Spelling was not a function of ability. Mistakes were not related to children's levels of achievement; which is to say that all children made the same sort of error. Only the quantity of mistakes varied with ability. "Beautiful" is misspelt at levels 3, 4 and 5. "The message is that spelling can be taught and corrected," says SCAA. "The teaching does make a difference. "


Number work is reasonably well done. But children do not use calculators properly. As a result, they use them instead of developing their mental arithmetic. "There needs to be some teaching of how to use a calculator effectively and when to use one," says Mr Hawker. "Largely speaking, children need to develop the basics. If they're using a calculator as a substitute, then it's wrong."

There is an improvement in addition and subtraction. Multiplication and division still cause problems, particularly the inverse relationship between these two. There is also a lack of confidence with decimals (28 divided by 10 was computed at 2 remainder 8) and confusion about the relationship between fractions, percentages and decimals.

In algebra, children could cope with the simpler questions, but their ideas of substitution were less well developed. Data handling showed a distinct improvement.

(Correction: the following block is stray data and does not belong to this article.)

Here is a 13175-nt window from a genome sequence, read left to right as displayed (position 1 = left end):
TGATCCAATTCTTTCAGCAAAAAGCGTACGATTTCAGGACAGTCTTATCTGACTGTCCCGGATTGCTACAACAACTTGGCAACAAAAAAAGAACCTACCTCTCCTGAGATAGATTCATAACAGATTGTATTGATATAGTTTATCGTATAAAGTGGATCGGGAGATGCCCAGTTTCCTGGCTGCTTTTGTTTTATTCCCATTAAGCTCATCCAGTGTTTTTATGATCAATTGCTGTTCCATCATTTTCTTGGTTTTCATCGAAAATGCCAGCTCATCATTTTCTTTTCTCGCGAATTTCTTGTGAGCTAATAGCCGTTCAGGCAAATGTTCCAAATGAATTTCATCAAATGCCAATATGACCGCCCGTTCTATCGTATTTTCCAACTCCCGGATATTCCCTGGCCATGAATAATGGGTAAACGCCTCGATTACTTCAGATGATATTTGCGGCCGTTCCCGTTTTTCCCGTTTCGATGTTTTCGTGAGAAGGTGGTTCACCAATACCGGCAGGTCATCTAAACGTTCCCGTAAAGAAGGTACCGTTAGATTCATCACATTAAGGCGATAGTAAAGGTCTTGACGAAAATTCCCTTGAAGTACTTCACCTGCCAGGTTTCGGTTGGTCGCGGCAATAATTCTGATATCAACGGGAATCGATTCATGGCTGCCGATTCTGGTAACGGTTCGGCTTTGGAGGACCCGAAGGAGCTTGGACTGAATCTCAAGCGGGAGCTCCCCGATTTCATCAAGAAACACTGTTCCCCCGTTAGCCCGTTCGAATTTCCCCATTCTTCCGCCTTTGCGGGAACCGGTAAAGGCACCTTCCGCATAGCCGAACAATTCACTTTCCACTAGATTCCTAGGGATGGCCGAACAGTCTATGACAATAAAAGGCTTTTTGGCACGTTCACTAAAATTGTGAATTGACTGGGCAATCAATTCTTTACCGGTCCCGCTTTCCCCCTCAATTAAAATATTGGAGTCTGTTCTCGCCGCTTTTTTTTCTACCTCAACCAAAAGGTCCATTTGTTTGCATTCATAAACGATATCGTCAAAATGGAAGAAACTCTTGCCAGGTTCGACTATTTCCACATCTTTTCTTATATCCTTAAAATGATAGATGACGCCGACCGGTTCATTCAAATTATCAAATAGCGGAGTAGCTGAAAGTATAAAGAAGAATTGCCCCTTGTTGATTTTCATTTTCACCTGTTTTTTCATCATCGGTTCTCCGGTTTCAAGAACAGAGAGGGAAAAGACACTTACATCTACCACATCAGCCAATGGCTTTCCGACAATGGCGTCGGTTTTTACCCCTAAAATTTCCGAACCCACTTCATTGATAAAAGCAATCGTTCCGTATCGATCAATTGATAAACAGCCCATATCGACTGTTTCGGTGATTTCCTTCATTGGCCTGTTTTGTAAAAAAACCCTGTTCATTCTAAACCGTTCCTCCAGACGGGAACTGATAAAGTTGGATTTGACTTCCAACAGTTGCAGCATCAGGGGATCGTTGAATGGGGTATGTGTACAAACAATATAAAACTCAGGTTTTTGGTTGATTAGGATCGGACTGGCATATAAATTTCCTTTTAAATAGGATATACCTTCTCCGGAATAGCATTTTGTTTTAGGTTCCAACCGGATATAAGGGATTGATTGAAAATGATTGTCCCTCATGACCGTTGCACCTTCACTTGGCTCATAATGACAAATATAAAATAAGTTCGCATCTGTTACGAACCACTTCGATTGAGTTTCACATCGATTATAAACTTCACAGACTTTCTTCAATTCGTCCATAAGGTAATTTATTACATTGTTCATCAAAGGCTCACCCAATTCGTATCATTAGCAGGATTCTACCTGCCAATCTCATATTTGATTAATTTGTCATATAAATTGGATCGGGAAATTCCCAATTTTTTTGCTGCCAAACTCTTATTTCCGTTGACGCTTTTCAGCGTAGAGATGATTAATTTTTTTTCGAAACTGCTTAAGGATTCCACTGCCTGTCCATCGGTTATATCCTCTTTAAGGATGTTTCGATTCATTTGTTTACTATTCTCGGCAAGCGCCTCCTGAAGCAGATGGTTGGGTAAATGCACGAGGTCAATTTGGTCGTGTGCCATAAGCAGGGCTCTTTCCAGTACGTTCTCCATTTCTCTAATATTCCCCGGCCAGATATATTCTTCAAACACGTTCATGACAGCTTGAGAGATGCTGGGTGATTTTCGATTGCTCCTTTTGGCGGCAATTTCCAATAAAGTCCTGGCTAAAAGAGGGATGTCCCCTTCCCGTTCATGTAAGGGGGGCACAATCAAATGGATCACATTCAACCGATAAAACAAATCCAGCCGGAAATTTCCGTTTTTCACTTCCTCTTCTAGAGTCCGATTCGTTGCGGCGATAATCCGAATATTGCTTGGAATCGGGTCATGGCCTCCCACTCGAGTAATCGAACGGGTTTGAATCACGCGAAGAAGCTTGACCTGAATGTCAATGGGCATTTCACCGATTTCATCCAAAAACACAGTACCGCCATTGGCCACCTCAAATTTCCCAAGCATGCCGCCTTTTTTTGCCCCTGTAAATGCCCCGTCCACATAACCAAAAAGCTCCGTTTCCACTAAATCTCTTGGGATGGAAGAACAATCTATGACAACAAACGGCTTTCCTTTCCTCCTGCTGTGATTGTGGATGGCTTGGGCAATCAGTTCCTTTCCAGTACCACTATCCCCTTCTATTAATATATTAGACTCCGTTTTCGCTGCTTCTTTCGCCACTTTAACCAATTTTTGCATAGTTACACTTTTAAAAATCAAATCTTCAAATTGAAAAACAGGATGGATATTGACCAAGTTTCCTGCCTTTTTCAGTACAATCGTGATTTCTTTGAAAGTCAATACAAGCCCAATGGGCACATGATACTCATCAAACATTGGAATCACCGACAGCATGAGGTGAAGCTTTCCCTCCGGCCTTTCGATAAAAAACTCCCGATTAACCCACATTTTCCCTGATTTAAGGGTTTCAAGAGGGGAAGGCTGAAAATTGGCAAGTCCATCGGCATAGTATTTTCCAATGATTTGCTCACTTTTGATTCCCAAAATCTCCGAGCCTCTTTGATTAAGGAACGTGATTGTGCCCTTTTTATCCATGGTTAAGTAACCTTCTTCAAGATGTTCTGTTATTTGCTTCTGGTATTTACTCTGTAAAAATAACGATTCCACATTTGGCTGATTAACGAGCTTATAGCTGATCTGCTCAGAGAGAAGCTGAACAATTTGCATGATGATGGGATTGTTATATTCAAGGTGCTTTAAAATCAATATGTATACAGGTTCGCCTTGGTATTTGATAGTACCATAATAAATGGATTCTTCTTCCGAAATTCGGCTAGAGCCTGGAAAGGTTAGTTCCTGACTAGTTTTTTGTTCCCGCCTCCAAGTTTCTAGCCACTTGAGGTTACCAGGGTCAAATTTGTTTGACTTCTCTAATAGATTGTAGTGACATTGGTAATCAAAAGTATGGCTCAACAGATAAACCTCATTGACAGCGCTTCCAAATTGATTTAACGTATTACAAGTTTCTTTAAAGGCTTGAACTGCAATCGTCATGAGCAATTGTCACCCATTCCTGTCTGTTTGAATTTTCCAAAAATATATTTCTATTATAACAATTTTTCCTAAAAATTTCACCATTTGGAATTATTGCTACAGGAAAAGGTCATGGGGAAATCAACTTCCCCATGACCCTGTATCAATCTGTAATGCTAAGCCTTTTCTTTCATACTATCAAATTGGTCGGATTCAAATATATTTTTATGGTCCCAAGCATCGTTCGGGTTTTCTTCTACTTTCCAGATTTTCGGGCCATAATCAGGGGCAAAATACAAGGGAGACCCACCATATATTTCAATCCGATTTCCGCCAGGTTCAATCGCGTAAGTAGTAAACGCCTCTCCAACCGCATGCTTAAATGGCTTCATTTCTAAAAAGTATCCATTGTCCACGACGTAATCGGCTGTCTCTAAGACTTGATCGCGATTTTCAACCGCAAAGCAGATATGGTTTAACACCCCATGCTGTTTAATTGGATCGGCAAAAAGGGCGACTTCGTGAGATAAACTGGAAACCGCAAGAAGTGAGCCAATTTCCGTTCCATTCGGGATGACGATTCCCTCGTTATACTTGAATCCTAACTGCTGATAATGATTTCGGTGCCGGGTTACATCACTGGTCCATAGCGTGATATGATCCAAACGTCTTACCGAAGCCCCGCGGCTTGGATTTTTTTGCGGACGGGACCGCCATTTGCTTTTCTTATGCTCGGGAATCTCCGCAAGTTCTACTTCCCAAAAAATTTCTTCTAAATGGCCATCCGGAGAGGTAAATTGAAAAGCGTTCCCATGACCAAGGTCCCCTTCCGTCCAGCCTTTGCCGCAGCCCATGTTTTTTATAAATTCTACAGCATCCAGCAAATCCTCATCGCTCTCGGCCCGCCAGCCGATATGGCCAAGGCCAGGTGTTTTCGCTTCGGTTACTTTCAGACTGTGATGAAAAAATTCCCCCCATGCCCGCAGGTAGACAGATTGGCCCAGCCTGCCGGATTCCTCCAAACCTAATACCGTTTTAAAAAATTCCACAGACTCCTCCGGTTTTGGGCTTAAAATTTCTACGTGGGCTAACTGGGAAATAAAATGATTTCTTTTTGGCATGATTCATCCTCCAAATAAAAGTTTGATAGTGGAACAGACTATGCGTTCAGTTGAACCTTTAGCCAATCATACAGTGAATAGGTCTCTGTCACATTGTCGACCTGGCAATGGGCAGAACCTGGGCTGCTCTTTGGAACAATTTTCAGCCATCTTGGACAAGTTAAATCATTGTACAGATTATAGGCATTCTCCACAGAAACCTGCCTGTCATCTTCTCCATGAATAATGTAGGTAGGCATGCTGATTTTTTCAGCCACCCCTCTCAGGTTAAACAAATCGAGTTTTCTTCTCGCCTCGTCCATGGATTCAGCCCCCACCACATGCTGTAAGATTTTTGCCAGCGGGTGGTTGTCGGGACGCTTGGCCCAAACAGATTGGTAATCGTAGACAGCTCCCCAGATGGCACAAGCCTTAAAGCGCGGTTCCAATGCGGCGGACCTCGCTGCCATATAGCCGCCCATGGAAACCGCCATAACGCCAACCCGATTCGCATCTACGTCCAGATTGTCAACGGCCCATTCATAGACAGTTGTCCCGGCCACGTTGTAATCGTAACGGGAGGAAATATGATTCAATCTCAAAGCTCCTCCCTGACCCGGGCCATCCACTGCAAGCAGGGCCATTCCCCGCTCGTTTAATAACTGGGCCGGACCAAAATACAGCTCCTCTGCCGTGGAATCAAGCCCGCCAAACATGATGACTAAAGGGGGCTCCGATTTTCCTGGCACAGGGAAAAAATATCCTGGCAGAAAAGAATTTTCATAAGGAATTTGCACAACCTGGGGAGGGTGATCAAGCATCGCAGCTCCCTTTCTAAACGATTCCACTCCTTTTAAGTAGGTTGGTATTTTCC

Science showed steady progress. Children need to use scientific vocabulary. Also they need encouragement in recording, interpreting and understanding the results of their work.

Life processes and living things were well done. There were also improvements in physics this year although children's grasp of concepts such as mass and force remains weak.



There were some very well written answers in the Shakespeare paper. Pupils were well prepared, knew their set texts and produced organised answers demonstrating a wide vocabulary. Pupils are being taught to marshal arguments using quotation and reference.

There are some grammatical weaknesses, subjectverb agreement, for example, and double negatives. Spelling repeated the problems of earlier key stages.

SCAA is hoping for some more focused work on spelling, grammar and punctuation.


Children found difficulty with multiplication and division in the non-calculator paper - illustrating, says SCAA, the need for such a paper. The use of algebra remains weak. Fourteen-year-olds continue to have a poor understanding of fractions. "A lot of the simple number work is very sound, " says Mr Hawker. "It's when you get into fractions and calculations involving a number of steps that things start to break down."

The conversion of imperial to metric is weak. Symmetry is well done.


The strengths are in life processes and living things. Sexual reproduction in plants was not well understood. Some physics topics such as electro-magnetism and the Earth in space are also weak.

"There has been no major change in either maths or science," says Mr Hawker. "I personally regard that as slightly disappointing. There is however evidence that the tests are helping teachers to think more clearly about what they are teaching."